The 71-year-old said that at one point, she was crying every day, not knowing how to handle her husband. The frequent trips to the hospital also took its toll on both Mdm Rose and her husband.

"Prepare him, bathe him, we have to do everything early," said Mdm Rose. "We also have to feed him. He's (always) very tired. He groans very night because his body is in pain."

Over the past year though, Mdm Rose received help from a team of healthcare professionals. Led by a doctor, the team supports persons with dementia and their caregivers, with scheduled home visits. This cuts back on the stress of a hospital stay.

"We know that in the last year of our patient's life, with advanced dementia, the frequency of complications increases," said Dr Allyn Hum, senior consultant at Tan Tock Seng Hospital's Department of Palliative Medicine.

She added: "Many of our patients have infections that require them to come back to the hospital. The unfortunate reality is that in spite of coming back to the hospitals many of my patients do not do better than (than) when they first came in and in fact they may also have more suffering in the hospital because they are in an unfamiliar environment and may be cared for by caregivers who are not familiar to them."

Those on the pilot programme receive 24-hour access to a care-team.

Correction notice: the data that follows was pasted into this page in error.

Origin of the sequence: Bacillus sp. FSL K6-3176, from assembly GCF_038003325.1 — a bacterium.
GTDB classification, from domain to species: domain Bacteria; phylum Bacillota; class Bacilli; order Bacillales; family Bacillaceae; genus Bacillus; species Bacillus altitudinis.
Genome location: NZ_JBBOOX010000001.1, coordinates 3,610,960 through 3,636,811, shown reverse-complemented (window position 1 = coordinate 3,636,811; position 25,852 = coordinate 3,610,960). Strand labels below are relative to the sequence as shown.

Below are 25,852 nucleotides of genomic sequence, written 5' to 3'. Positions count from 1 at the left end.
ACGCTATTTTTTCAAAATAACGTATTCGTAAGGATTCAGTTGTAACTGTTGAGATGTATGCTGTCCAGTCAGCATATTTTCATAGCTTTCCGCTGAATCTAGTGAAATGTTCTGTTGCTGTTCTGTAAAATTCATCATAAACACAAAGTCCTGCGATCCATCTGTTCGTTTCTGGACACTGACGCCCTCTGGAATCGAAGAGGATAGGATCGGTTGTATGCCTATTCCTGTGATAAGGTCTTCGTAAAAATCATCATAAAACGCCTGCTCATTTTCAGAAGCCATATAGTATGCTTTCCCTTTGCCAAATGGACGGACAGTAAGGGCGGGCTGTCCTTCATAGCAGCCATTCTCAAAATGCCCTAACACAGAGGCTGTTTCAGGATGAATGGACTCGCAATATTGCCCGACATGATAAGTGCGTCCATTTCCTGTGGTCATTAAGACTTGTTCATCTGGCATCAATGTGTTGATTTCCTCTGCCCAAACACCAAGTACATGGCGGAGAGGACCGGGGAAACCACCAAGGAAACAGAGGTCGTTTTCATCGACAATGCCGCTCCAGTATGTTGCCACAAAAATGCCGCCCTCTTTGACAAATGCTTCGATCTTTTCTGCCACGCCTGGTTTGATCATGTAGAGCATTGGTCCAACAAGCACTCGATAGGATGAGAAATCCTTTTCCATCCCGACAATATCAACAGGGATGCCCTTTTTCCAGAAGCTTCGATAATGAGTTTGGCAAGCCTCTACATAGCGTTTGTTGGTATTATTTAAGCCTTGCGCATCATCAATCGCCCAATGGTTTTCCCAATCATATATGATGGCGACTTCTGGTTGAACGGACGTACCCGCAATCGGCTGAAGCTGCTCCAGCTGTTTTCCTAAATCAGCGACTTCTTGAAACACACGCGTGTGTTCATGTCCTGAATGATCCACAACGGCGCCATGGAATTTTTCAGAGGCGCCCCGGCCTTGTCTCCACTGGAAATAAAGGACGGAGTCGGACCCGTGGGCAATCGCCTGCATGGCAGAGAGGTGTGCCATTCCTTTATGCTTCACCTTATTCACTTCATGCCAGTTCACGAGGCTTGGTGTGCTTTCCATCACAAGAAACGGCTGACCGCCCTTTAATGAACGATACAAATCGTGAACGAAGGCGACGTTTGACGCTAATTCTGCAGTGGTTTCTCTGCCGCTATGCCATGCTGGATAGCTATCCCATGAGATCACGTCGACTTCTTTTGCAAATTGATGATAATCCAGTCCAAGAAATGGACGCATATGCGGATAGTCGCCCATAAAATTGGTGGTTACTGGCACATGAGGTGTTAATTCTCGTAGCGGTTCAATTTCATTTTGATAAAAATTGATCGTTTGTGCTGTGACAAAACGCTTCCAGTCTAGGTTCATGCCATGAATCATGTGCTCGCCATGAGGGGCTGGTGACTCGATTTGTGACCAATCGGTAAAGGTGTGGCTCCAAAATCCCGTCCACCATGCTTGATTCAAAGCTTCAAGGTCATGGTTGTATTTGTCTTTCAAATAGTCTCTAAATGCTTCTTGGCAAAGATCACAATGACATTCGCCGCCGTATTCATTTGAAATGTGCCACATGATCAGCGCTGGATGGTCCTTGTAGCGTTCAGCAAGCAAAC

Said Dr Hum: "(We can try) to determine what causes the distress ... it's the issue of pain and it hasn't been moved or if it's the issue of constipation and they haven't been able to move their bowels for several days.

"If they haven't seen a loved one whose voice comforts them, then they continue to be more distressed. But in their own homes, when we are able to address these issues, teach caregivers what to do and administer the medications in a manner that actually helps them, we don't need to restrain them."


Up till now, home-based care for dementia patients is unheard of. Dr Hum said such palliative care is traditionally associated with patients suffering from terminal illness like cancer or organ failure. She added that it is time to think of palliative care for dementia patients, as the population ages.

As of 2012, there are an estimated 28,000 people with dementia in Singapore. That number is expected to grow to 80,000 in 2030 and 180,000 by 2050.

"Palliative care is really about improving the quality of life and not only the last days," said Dr Hum. "It starts from the very time that we know that we are dealing with an illness that is not curable and we work together with the geriatric team, we work together with the primary team. We bring in our expertise, we combine it with the geriatricians and we do this together as a team, so the person who really benefits is the patient. We're talking about doing this not in the hospital, but in their homes." 

However, doing so requires hospitals to beef up on its resources. Dr Hum's team alone comprises six dedicated personnel, including a nurse, social worker and even a research associate.

Temasek Cares has set aside S$3 million over the next three years for the programme, which is expected to benefit 550 people with dementia and their care-givers.

The team of professionals hope to gather hard data on how home-based care benefits dementia patients. They want to forward this information to the Health Ministry with the aim of increasing capacity to eventually roll out this service, nationwide.

Quote of the Day: "What patients and their families don’t realize is that they are on their own." — Dr. Diane E. Meier,...
Posted by The New York Times on Tuesday, October 27, 2015